With Easter around the corner and the chocolate shopping increasing in the run up to Easter, I thought of writing a short article on chocolate poisoning. The VPIS (Veterinary Poison Information Service) wrote an article at the end of last year about the revised treatment doses for chocolate. This is what they wrote:
“We have recently reviewed and revised our treatment doses for chocolate. The revised doses are based on case data analysis (of over 700 cases where the dose of chocolate eaten was estimated or known) and analysis of original sources where the theobromine content of chocolate products was measured.
Toxic effects in dogs occur at theobromine doses of 20 mg/kg, with severe signs at 40-50 mg/kg and seizures at 60 mg/kg.
We now recommend the following:
treat for > 3.5 g/kg for dark chocolate
treat for > 14 g/kg for milk chocolate
White chocolate is very low in theobromine and is not likely to cause theobromine toxicity.
It is also worth noting that the amount of theobromine in products varies due to natural differences in cocoa beans and the formulation of products, and that there may be some genetic susceptibility to theobromine toxicity in some dogs. In addition, approximately half of the cases reported to us remain asymptomatic.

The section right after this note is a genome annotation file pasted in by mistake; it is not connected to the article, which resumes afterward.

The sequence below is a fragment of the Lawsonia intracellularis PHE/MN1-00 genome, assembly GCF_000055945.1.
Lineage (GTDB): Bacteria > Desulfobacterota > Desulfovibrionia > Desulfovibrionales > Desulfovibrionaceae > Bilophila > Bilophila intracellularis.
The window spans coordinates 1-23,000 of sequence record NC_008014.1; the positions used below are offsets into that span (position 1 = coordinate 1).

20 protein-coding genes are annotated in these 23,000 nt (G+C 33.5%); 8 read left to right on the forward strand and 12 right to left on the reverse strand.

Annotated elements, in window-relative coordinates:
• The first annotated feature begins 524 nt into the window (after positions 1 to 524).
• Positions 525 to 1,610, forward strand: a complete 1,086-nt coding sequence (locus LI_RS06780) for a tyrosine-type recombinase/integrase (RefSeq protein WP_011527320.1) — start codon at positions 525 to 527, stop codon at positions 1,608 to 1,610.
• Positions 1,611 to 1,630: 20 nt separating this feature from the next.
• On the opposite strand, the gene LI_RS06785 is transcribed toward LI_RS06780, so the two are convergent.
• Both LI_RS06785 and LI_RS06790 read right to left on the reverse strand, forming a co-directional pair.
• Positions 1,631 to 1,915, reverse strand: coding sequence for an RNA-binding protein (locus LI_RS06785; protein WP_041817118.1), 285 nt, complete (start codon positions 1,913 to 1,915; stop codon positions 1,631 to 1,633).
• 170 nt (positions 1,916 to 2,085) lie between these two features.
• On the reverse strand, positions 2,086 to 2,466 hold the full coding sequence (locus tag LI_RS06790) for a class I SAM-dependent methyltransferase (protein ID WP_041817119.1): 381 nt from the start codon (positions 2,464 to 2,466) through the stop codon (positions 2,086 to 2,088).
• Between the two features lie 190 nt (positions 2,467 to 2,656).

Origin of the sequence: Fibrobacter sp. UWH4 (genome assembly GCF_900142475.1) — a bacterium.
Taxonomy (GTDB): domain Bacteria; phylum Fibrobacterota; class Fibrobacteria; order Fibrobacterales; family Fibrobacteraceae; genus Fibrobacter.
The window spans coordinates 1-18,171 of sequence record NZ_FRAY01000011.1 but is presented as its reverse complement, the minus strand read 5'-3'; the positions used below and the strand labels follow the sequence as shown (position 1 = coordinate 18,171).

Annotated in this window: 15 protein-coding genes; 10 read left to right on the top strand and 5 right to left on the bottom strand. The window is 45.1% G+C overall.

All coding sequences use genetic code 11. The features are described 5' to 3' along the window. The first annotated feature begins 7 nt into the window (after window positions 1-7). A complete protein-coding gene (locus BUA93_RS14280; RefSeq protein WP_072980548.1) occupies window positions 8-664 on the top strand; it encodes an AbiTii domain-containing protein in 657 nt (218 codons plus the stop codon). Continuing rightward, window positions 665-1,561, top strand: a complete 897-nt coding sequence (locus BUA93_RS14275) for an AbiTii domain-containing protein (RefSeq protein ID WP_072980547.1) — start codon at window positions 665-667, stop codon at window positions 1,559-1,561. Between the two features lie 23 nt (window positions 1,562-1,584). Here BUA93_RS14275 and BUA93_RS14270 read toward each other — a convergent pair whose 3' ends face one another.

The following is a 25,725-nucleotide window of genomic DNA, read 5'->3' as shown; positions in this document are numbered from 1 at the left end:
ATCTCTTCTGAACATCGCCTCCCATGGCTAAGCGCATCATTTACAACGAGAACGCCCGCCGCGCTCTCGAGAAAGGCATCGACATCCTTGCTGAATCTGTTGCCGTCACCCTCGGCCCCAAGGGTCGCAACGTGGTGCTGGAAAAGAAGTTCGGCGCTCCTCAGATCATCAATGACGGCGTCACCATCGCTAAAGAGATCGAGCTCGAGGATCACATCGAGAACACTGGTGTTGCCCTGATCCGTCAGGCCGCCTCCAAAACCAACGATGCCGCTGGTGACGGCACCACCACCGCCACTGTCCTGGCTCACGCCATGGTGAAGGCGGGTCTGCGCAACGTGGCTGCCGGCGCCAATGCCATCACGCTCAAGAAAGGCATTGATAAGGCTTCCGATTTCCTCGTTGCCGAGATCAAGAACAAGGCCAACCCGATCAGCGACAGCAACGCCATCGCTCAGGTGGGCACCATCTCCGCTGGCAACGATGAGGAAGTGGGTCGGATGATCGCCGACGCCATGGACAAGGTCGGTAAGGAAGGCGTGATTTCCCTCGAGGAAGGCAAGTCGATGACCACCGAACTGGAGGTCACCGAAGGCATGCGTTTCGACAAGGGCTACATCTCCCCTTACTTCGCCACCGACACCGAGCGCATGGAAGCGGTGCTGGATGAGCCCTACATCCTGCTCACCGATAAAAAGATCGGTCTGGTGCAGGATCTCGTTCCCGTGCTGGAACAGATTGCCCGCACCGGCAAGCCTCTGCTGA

Although chocolate can make dogs unwell, it is very rarely fatal; indeed, out of the 1,000 canine cases with follow up on our database, we have only recorded 5 fatal cases. We are however aware that numerous cases of chocolate toxicity go unreported.”
So if your pet ends up stealing and eating chocolate, the amounts above give you an indicator whether a vet visit is due or not. With large amounts ingested I would recommend that your vet is contacted as the theobromine in the chocolate can cause seizures.